Week in Review: Sept 5th to 11th – GE in the game!

Hello and welcome back to another Week in Review!

This has been a HUGE week for GE as it rocked the 3D printing market bidding $1.4 billion for the acquisition of SLM Solutions and Arcam. Its push into the AM market has been a driving force in the industry for years and now it’s looking to become the one actively pulling the strings. Here’s a good review of the deal. On the side we have exciting news coming from R&D around the world: telecommunications will soon get a major boost from 3D printed fiber optic tips and South Korea puts yet another 3D printed implant advancement in its wide ranging surgical arsenal.

Let’s get to it.

GE bidding $1.4B for Arcam and SLM, speeds up 3D printing push

General Electric launched bids on Tuesday to buy two of the world’s top makers of machines for metal-based 3D printing – Sweden’s Arcam and Germany’s SLM Solutions – for a total $1.4 billion to bolster its position in the fast-growing technology. “Additive manufacturing will drive new levels of productivity for GE, our customers, including a wide array of additive manufacturing customers, and for the industrial world,” GE Chief Executive Jeff Immelt said in a statement.

Read more about the acquisition here.

Researchers devise method for 3D printing complex structures on micro optical fibers

A joint team of researchers have developed a new and innovative method for 3D printing minuscule but highly complex structures on tips of optical fibers, which have diameters as small as 125 micrometers. … “The development of this new technology offers many advantages in terms of reproducibility, flexibility in the design of optical structures, as well as cost” – Keiko Munechika, co-authore of the study.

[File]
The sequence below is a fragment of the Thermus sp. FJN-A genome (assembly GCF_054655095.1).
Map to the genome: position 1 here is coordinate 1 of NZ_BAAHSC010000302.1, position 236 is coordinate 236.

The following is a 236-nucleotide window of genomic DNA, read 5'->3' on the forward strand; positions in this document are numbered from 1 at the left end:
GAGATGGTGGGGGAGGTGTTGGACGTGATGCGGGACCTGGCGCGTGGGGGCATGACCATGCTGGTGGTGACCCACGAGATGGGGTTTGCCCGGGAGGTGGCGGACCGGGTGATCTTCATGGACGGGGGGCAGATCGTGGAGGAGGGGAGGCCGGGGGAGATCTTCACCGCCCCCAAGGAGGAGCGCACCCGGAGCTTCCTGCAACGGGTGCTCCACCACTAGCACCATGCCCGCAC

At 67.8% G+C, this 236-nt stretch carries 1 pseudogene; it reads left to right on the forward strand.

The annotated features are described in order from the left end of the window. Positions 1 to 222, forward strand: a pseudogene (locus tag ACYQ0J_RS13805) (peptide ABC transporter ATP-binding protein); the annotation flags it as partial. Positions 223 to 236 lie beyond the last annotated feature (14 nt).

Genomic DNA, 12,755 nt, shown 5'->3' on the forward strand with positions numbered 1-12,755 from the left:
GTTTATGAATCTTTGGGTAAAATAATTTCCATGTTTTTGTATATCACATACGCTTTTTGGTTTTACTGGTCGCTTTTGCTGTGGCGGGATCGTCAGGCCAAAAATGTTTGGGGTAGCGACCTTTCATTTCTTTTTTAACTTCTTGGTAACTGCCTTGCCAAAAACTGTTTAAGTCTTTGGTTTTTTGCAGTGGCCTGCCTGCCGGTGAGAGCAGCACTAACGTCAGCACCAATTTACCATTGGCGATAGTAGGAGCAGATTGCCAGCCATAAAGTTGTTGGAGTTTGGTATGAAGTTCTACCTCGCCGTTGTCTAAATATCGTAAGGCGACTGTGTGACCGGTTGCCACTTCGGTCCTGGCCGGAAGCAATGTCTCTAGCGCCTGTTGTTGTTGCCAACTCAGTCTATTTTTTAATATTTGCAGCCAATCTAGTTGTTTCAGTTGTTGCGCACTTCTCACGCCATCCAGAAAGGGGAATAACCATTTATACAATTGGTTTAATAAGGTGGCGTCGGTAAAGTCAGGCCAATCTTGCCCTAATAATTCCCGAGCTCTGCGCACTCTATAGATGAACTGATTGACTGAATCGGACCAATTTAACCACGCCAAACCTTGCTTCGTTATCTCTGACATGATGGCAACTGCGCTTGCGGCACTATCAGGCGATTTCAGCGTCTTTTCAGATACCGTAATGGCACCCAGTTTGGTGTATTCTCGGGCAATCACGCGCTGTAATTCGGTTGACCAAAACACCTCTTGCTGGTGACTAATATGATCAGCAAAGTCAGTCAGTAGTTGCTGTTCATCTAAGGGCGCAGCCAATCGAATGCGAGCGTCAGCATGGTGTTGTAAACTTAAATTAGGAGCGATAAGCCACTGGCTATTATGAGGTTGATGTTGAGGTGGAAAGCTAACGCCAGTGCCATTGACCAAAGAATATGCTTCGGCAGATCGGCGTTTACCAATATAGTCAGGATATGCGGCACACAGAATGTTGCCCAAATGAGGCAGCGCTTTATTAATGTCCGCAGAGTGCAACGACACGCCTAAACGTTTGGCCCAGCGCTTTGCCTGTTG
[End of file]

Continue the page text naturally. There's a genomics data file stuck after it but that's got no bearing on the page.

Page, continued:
Read the full article at 3ders.

Korea develops new 3D printed facial implants

Professor Yoon Won-soo from Korea Polytechnic University  have developed a new biodegradable 3D printed implants’ material which will not only greatly avoid any complications but could also accelerate the regeneration of natural tissue. We’ve been using patients’ own bones to produce the implant for quite a long time, which could cause damage to the patient. This new material, however, could be made into satisfactory implants directly and is easier to implant with only two hours’ printing time compared to the original eight hours.

Read all about it here.

Authentise is sponsoring the Additive Manufacturing Conference 2016 this year. Check it out!

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#Implants #Munechika #SLMSolutions #Keiko #FiberOptics #Arcam #Korea #biodegradable #Jeff #Ge #Immelt #YoonWonsoo

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